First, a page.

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Alisson nearly chose Chelsea before joining Liverpool…now ‘Mr Cool’ is a Premier League champion

John Achterburg, the Liverpool goalkeeping coach, was sitting in the shadow of the Champions League trophy when suddenly there was a booming interruption.

‘Ha! What is this?’. The voice was unmistakable.

Jurgen Klopp, smiling broadly, was walking up the stairs to his office in Melwood when he spotted Achterberg and this correspondent in conversation. Klopp could not resist the chance to pull Achterberg’s leg but he had also worked things out. 

‘This is a story about Alisson Becker, isn’t it?’ Klopp said. 

He did not need to wait around for an answer. Sunday marked the second anniversary of Liverpool completing the £64.6million signing of Brazil’s No 1 from Roma and – on this day of all days – the impact of that transfer should not be underestimated.

Alisson is one of the quiet men in Liverpool’s dressing room, far removed from the old stereotype of all goalkeepers being eccentric. But, without him, it is doubtful Liverpool would be taking possession of the Premier League trophy.

Chelsea, Wednesday night’s visitors to Anfield, wanted to sign Alisson in the summer of 2018 when they were selling Thibaut Courtois to Real Madrid. 

When that deal dragged on – and Roma dropped their initial asking price down from £90m – Liverpool moved swiftly. It is one of the best decisions they made.

Achterberg had been tracking Alisson since 2013. He had been alerted to his promise by Alexander Doni, a former Liverpool goalkeeper who was second choice under Kenny Dalglish, and who had returned to Brazil. 

The message about Alisson, even then, was clear: he could be top class.

‘The problem was he had no EU passport,’ says Achterberg, who has been part of Liverpool’s backroom staff since 2009. ‘So there was nothing we could do. We just kept monitoring him. I watched him when I could, then he moved to Rome. The first year, in 2015, he wasn’t in the team.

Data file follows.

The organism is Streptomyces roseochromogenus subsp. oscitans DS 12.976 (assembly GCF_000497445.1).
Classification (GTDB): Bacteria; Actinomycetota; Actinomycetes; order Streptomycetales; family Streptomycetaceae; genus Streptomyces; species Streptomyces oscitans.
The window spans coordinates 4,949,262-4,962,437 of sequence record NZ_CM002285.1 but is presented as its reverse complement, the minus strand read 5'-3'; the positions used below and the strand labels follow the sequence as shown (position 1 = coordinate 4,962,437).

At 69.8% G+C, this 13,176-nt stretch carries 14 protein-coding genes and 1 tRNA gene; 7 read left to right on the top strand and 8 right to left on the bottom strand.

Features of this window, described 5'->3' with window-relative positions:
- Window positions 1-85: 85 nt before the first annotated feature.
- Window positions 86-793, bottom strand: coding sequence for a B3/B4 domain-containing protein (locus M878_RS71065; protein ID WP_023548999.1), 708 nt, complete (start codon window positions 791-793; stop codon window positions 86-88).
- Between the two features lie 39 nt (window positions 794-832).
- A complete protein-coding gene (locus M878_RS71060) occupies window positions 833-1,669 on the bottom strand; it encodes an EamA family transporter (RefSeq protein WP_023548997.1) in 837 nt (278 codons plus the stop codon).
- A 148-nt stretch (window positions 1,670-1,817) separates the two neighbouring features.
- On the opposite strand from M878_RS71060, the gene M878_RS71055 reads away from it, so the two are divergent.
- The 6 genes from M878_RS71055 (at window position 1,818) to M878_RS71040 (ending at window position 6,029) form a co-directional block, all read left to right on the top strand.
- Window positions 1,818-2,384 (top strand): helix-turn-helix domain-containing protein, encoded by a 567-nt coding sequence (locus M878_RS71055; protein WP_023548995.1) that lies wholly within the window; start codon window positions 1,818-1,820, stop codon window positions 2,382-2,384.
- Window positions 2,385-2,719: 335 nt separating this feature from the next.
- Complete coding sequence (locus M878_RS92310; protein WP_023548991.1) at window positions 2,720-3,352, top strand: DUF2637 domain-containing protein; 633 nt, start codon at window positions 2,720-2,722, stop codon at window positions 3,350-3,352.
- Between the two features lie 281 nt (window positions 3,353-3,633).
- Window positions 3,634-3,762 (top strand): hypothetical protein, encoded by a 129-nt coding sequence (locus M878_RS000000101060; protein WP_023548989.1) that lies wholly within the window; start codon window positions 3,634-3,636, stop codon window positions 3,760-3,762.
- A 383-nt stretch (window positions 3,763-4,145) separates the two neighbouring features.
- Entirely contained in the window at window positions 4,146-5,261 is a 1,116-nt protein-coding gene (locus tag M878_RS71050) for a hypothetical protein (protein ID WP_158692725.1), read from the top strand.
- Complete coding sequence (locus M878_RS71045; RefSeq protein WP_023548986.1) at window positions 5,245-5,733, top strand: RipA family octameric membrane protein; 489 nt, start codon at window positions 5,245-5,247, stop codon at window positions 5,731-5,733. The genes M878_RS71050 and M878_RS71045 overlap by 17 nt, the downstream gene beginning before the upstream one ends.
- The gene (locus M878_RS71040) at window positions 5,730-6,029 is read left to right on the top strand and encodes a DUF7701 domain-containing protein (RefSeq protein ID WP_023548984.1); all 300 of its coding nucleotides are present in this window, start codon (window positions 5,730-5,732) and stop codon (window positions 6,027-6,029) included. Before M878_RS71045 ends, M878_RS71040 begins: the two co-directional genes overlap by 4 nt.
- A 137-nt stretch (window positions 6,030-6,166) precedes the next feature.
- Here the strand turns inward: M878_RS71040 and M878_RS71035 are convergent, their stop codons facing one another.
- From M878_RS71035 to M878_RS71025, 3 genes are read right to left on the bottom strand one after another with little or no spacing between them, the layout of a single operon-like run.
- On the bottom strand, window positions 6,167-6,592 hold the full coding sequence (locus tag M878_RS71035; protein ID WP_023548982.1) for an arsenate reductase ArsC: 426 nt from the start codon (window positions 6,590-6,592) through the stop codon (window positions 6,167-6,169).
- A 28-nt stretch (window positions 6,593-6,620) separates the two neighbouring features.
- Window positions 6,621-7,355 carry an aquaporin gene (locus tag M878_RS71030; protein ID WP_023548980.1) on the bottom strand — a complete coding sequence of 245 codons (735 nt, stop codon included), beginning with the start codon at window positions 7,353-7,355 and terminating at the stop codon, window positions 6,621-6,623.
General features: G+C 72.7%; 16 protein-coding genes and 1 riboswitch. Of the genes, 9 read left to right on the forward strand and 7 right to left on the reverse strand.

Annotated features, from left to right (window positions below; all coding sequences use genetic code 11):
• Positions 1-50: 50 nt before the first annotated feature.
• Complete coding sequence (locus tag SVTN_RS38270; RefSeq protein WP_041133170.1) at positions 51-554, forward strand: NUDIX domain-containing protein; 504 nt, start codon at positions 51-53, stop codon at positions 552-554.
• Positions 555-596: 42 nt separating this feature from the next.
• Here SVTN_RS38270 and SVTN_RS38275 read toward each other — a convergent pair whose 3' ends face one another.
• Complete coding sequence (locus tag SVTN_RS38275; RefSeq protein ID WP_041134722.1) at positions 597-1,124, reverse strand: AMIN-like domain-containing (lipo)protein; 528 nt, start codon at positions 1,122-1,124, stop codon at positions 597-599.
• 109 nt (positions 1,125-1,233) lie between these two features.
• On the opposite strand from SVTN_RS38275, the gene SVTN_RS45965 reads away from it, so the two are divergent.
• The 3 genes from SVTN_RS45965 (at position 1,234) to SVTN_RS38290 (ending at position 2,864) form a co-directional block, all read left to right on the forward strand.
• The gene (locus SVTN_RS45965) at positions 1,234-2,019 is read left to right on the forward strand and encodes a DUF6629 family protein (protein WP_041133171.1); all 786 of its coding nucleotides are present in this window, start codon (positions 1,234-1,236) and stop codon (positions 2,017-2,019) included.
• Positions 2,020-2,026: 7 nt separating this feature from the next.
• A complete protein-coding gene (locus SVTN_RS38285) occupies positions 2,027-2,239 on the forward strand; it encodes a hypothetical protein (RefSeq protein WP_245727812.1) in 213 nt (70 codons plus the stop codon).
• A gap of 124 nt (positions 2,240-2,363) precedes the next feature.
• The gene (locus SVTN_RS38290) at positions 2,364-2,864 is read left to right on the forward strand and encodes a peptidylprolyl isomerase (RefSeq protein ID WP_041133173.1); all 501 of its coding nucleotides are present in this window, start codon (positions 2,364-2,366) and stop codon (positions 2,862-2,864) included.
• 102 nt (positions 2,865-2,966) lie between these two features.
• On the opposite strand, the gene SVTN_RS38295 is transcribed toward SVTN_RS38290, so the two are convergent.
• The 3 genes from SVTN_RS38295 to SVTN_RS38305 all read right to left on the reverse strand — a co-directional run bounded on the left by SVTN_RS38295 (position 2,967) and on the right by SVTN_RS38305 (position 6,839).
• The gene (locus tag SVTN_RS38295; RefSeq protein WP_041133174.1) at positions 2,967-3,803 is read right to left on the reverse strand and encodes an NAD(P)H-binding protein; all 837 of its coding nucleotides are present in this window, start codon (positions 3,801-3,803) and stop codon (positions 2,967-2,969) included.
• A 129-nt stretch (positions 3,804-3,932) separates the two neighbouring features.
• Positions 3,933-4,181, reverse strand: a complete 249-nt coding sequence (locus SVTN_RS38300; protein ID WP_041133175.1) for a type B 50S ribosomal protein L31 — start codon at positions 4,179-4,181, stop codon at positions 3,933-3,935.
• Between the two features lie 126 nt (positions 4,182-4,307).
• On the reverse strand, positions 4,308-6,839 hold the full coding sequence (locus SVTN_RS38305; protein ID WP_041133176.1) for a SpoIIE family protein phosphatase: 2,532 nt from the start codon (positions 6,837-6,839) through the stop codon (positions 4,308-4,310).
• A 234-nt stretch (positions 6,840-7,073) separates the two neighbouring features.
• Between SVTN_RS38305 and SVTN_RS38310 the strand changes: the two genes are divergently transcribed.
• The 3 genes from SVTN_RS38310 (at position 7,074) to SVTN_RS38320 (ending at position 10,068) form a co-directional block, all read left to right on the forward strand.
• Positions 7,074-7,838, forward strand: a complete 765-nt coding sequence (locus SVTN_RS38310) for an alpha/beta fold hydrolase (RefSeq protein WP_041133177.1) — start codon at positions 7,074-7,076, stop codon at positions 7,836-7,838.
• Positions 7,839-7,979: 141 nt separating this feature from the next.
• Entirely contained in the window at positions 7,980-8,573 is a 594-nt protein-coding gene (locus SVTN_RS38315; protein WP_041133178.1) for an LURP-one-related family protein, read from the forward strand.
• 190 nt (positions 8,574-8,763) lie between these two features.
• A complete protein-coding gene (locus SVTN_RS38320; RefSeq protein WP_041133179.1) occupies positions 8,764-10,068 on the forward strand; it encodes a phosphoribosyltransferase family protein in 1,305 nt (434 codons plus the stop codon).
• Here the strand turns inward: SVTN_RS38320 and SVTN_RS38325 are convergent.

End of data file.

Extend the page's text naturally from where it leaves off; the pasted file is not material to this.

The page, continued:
‘Then we played a friendly against Roma in St Louis in August 2016. I said to the boss that day, “That’s the one I told you about. I think he is good at what he does”. But we were looking at others. I thought Ali was good but it was not only in my hands.’

Liverpool have looked at many goalkeepers in the past decade. Barcelona’s Marc-Andre Ter Stegen was discussed after the Europa League final in 2016 but he did not want to leave. Manuel Neuer and Samir Handanovic, during their days at Schalke and Udinese respectively, were out of reach.

Simon Mignolet had been dependable but it was Loris Karius’ performance in the Champions League defeat by Real Madrid in 2018 – and the shaky nature of his displays in friendlies at Chester and Tranmere – that sharpened Liverpool’s focus.

If they were going to become a serious team, rather than one who kept coming up short, Klopp needed a goalkeeper. 

They had been linked with Atletico Madrid’s Jan Oblak but after lengthy discussions involving Klopp, sporting director Michael Edwards and club president Mike Gordon, the decision was made: get Alisson.

‘I wrote to the boss and I said the only one I would take is Ali,’ says Achterberg. ‘The main quality he has is that he stays as cold as ice. He doesn’t panic in situations, he trusts his belief and his ability. You have to have a calm mind. If you haven’t got a calm mind, you don’t make clear decisions.

‘That is so important. If you have someone who is putting too much pressure on you – “you need to do this, you need to do that!” – it will affect decision making. If you don’t have a calm background, it will affect you. He was already calm.

‘Goalkeeping is about being under pressure but staying calm, especially for Liverpool. You have one decision every so often to make and you have to make the right one. He smells danger but he plays on his feeling. He trusts the players to pass the ball to him and they make the decision to pass to him.’

There may have been an uncharacteristic mistake in last week’s 2-1 defeat by Arsenal but that was an anomaly to his performances over the last two years. 

When Liverpool have needed him – in big league games or finals in Madrid and Doha – Alisson has been the unflappable presence.

The squad knew as soon as he trained with them for the first time, during a training camp in the French town of Evian in August 2018, that Liverpool had landed something out of the ordinary. 

He was the final piece of the jigsaw – and a key reason why they are now champions.

‘The first training session? I saw the speed of him,’ Achterberg recalls. ‘The reactions, how quick he was. I thought to myself: “****! This is different level!”

‘I said the manager and Ali got the crowd back at Anfield. He kept playing when the ball was passed back to him.

‘The crowd became nervous at the start but he just kept doing what he was doing. He is so calm to play and not afraid if it goes wrong. If he misjudges a cross, he can still make a change in speed to get there. 

‘It is not something I’ve seen a lot in goalies. He has speed and power. If the ball goes over the top, he can actually accelerate even quicker. He’s just a bit special.’

For a man who does not make bold statements, that last sentence is telling. No matter how big the transfer fee, Alisson has proven to be priceless.

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